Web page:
Happily in Corsica there was the absence of the disquiet which had been evident in Mexico, particularly over artificial jumps, but the anger remained in the mind of competitors. Sebastien Ogier’s co-driver, Julien Ingrassia, spelled out the problem. “They can be good things if properly set up and are present during recce. Sometimes they can protect from big dangers, like when we are close to big drops or when the road is difficult," he explained. "If we are speaking about some artificial, my point of view, if this is only pure entertainment for the public and for the TV. "I would say we have enough entertainments when we are crossing rivers, jumping three metres high on natural jumps, when we are driving 3cm from the cliffs. These already provide nice pictures, nice footage. We don't need more entertainment. "These things just increase the risk of complaint, about risk of danger, but risk of everything for nothing in the end, because we have all that we need naturally.”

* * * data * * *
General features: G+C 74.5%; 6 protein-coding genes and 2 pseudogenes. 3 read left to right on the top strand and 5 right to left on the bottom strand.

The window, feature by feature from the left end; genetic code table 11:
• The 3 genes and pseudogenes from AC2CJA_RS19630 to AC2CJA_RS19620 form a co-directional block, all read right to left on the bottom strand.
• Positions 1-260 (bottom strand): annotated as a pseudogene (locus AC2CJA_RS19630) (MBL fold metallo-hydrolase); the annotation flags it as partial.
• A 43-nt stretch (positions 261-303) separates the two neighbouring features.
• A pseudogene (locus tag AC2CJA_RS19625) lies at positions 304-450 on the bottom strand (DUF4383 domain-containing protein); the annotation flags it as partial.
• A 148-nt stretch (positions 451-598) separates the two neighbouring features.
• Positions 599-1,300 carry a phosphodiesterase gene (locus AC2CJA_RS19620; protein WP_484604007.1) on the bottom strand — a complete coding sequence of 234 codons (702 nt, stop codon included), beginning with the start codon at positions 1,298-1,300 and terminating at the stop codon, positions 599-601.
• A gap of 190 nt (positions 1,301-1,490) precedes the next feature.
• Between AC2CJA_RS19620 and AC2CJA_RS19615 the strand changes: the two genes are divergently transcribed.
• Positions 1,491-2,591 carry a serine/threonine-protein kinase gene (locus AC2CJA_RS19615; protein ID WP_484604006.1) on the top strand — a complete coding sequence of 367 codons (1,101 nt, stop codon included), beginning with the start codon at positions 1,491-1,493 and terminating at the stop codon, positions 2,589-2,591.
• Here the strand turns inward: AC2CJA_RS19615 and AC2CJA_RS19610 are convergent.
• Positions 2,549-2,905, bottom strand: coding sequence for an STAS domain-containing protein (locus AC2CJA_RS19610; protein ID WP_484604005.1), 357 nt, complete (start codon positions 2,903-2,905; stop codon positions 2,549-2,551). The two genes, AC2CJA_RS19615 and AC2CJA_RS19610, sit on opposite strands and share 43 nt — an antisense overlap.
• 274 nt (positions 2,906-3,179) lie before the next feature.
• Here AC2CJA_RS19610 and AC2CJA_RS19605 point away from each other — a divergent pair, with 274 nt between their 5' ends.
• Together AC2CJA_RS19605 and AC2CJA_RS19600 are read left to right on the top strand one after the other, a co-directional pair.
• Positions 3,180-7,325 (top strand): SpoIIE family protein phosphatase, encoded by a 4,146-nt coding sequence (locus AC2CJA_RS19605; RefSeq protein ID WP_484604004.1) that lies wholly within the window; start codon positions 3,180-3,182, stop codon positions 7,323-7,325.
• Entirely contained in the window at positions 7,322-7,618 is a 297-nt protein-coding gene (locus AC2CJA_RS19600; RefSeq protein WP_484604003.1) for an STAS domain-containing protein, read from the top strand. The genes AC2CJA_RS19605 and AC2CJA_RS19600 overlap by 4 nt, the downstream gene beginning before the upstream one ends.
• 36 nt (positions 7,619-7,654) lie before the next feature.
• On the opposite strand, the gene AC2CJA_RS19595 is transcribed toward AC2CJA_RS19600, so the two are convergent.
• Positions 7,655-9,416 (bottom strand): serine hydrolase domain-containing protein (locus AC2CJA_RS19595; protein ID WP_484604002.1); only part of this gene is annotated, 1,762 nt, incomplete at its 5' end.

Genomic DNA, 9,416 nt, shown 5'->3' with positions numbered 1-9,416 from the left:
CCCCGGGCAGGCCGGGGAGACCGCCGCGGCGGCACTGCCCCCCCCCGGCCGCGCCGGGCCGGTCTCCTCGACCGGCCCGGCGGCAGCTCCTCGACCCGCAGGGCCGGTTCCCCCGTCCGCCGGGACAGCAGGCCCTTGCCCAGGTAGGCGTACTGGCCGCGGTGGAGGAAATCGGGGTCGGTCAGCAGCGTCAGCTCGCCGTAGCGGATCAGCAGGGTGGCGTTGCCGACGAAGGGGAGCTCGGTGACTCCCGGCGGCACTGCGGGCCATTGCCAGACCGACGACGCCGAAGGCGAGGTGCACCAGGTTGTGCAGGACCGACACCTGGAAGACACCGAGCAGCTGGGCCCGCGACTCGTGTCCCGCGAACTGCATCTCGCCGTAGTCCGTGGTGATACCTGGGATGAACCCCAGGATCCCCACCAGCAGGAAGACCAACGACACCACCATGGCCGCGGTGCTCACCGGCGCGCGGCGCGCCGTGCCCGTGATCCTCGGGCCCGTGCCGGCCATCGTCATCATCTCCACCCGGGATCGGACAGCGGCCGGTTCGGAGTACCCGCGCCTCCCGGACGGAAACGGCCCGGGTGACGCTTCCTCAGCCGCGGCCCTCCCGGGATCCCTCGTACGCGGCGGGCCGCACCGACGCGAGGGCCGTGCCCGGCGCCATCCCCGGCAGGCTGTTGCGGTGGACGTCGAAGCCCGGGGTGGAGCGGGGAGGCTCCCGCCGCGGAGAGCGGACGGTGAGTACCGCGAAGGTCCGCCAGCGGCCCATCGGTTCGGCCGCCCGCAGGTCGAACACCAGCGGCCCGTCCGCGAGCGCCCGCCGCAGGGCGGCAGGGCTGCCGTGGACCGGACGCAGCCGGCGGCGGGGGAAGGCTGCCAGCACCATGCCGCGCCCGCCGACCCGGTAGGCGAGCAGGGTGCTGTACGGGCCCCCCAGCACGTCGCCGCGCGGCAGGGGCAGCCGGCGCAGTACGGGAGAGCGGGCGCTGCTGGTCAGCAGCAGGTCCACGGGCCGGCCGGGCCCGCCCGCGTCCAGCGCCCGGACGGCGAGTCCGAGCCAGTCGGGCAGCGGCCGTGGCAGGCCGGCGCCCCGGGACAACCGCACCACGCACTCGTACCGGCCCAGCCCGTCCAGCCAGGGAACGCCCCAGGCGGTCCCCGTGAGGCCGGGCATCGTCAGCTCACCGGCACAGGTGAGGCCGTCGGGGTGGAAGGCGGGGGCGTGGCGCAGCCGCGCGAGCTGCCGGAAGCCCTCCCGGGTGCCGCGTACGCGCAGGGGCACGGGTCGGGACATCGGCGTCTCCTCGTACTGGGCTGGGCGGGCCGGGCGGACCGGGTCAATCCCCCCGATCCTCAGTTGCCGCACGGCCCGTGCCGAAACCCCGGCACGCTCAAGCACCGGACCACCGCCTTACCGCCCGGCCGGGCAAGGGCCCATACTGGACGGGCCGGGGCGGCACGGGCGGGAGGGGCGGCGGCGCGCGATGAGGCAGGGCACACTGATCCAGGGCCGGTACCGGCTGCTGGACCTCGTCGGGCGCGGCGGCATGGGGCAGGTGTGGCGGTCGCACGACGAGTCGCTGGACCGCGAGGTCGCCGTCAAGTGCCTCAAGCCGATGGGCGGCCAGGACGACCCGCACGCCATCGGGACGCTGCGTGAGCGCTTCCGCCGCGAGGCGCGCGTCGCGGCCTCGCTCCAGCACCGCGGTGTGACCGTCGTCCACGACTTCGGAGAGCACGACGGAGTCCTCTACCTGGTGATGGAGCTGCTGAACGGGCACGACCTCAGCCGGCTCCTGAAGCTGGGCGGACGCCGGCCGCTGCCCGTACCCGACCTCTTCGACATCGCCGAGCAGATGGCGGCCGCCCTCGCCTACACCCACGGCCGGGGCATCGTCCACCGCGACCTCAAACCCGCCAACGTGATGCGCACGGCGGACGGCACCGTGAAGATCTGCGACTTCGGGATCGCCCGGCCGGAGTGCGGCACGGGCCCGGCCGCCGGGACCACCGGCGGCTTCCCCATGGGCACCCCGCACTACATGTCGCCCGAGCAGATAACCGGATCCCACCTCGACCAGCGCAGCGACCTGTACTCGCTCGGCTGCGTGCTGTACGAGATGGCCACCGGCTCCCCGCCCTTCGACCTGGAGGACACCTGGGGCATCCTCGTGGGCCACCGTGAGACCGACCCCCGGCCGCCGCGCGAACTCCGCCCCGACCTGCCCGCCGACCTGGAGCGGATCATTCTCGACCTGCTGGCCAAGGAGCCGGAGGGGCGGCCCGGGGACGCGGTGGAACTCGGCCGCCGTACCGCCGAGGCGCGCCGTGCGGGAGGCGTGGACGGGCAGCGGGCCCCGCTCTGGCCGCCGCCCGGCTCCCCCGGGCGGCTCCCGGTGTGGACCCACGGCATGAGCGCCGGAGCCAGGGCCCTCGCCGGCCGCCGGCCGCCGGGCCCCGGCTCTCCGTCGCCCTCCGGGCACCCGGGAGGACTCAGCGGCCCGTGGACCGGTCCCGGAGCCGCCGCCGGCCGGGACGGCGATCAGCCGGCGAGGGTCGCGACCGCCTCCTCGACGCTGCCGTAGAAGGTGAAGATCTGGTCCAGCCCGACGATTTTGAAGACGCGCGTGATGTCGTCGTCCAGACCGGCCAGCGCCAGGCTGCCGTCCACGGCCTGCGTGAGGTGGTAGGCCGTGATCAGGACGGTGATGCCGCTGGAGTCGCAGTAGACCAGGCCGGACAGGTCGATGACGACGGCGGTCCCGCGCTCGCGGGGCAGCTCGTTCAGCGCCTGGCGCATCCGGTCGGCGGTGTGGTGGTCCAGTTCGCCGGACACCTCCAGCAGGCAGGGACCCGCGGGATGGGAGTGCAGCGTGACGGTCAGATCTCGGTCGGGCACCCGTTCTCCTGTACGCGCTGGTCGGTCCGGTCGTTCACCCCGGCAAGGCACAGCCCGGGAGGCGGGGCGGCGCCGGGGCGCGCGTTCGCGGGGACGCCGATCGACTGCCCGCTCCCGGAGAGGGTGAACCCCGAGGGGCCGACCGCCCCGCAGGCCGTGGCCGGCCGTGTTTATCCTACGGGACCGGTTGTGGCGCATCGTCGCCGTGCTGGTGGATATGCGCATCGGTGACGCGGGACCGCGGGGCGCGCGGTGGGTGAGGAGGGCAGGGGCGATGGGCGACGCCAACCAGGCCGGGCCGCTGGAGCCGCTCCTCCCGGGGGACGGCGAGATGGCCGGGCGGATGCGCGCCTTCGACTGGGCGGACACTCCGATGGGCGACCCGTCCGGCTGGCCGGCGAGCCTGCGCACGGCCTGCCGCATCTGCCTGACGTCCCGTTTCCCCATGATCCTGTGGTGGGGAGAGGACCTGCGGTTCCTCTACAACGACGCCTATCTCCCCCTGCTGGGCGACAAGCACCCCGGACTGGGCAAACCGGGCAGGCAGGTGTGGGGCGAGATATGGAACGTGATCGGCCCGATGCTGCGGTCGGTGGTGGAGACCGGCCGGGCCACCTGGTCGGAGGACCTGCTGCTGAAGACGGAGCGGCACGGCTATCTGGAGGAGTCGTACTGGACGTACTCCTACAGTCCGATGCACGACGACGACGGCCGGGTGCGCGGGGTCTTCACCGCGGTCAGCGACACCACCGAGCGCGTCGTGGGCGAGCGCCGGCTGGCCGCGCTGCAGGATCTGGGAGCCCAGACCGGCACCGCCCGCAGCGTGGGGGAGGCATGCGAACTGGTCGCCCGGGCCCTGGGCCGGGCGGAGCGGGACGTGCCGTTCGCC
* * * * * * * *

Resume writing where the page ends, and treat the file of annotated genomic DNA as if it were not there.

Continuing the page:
Ogier and Ingrassia | RallySport Magazine | Australia's Best Rally Magazine

Julian Ingrassia and Sebastien Ogier.

Elfyn Evans’ co-driver, Scott Martin, added: “I think there's definitely room for improvement. If we speak about Mexico and the jump there on stage 1, this, in our eyes as a competitor, we don't need it on a stage like this. "It’s a nice stage, it has all the ingredients to be great for spectators and then to introduce something made from metal onto the road, it is just too big a risk. The materials that were used were obviously not capable of withstanding as the jump actually changed as every car went over it and the jump broke. "So for me the risk is too high for the gain that we get from this. "The sport does not need man-made jumps. I don't think you should put man-made jumps where there's thousands of spectators. I just think it is not rally in my eyes.”

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